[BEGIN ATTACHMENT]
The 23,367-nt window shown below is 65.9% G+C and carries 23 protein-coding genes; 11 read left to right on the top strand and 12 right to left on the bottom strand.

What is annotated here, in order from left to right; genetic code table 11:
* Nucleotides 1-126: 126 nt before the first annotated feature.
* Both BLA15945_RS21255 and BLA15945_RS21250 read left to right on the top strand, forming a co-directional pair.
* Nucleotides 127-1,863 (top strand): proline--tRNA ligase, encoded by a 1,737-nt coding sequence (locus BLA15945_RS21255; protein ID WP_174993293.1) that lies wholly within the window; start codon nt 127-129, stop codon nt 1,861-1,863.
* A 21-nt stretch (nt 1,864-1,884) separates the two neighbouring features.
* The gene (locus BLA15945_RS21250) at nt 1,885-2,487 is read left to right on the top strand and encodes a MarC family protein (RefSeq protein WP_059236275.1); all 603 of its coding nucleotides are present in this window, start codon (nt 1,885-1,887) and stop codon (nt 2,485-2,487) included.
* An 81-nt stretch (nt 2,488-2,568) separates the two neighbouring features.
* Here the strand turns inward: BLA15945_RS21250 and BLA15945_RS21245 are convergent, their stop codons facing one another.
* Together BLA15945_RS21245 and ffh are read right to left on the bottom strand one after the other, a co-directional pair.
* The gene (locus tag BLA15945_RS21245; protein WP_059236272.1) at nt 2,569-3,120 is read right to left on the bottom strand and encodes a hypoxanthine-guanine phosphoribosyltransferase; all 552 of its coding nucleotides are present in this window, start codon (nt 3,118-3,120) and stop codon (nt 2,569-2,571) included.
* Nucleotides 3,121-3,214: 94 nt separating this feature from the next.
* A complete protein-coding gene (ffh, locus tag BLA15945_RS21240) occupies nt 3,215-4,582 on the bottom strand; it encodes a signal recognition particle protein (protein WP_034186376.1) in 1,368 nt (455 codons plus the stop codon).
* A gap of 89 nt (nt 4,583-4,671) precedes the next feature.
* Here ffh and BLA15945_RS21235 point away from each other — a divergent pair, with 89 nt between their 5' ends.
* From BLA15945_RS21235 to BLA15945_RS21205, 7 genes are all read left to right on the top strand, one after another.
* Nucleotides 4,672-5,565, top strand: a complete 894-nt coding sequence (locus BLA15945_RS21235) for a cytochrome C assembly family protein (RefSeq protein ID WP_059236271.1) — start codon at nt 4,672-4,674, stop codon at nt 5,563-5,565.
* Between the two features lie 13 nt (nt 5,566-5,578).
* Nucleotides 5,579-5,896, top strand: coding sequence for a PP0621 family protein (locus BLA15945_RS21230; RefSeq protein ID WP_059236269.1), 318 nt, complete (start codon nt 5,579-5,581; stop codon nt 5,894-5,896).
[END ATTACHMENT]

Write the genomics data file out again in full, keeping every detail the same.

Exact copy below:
The 23,367-nt window shown below is 65.9% G+C and carries 23 protein-coding genes; 11 read left to right on the top strand and 12 right to left on the bottom strand.

What is annotated here, in order from left to right; genetic code table 11:
* Nucleotides 1-126: 126 nt before the first annotated feature.
* Both BLA15945_RS21255 and BLA15945_RS21250 read left to right on the top strand, forming a co-directional pair.
* Nucleotides 127-1,863 (top strand): proline--tRNA ligase, encoded by a 1,737-nt coding sequence (locus BLA15945_RS21255; protein ID WP_174993293.1) that lies wholly within the window; start codon nt 127-129, stop codon nt 1,861-1,863.
* A 21-nt stretch (nt 1,864-1,884) separates the two neighbouring features.
* The gene (locus BLA15945_RS21250) at nt 1,885-2,487 is read left to right on the top strand and encodes a MarC family protein (RefSeq protein WP_059236275.1); all 603 of its coding nucleotides are present in this window, start codon (nt 1,885-1,887) and stop codon (nt 2,485-2,487) included.
* An 81-nt stretch (nt 2,488-2,568) separates the two neighbouring features.
* Here the strand turns inward: BLA15945_RS21250 and BLA15945_RS21245 are convergent, their stop codons facing one another.
* Together BLA15945_RS21245 and ffh are read right to left on the bottom strand one after the other, a co-directional pair.
* The gene (locus tag BLA15945_RS21245; protein WP_059236272.1) at nt 2,569-3,120 is read right to left on the bottom strand and encodes a hypoxanthine-guanine phosphoribosyltransferase; all 552 of its coding nucleotides are present in this window, start codon (nt 3,118-3,120) and stop codon (nt 2,569-2,571) included.
* Nucleotides 3,121-3,214: 94 nt separating this feature from the next.
* A complete protein-coding gene (ffh, locus tag BLA15945_RS21240) occupies nt 3,215-4,582 on the bottom strand; it encodes a signal recognition particle protein (protein WP_034186376.1) in 1,368 nt (455 codons plus the stop codon).
* A gap of 89 nt (nt 4,583-4,671) precedes the next feature.
* Here ffh and BLA15945_RS21235 point away from each other — a divergent pair, with 89 nt between their 5' ends.
* From BLA15945_RS21235 to BLA15945_RS21205, 7 genes are all read left to right on the top strand, one after another.
* Nucleotides 4,672-5,565, top strand: a complete 894-nt coding sequence (locus BLA15945_RS21235) for a cytochrome C assembly family protein (RefSeq protein ID WP_059236271.1) — start codon at nt 4,672-4,674, stop codon at nt 5,563-5,565.
* Between the two features lie 13 nt (nt 5,566-5,578).
* Nucleotides 5,579-5,896, top strand: coding sequence for a PP0621 family protein (locus BLA15945_RS21230; RefSeq protein ID WP_059236269.1), 318 nt, complete (start codon nt 5,579-5,581; stop codon nt 5,894-5,896).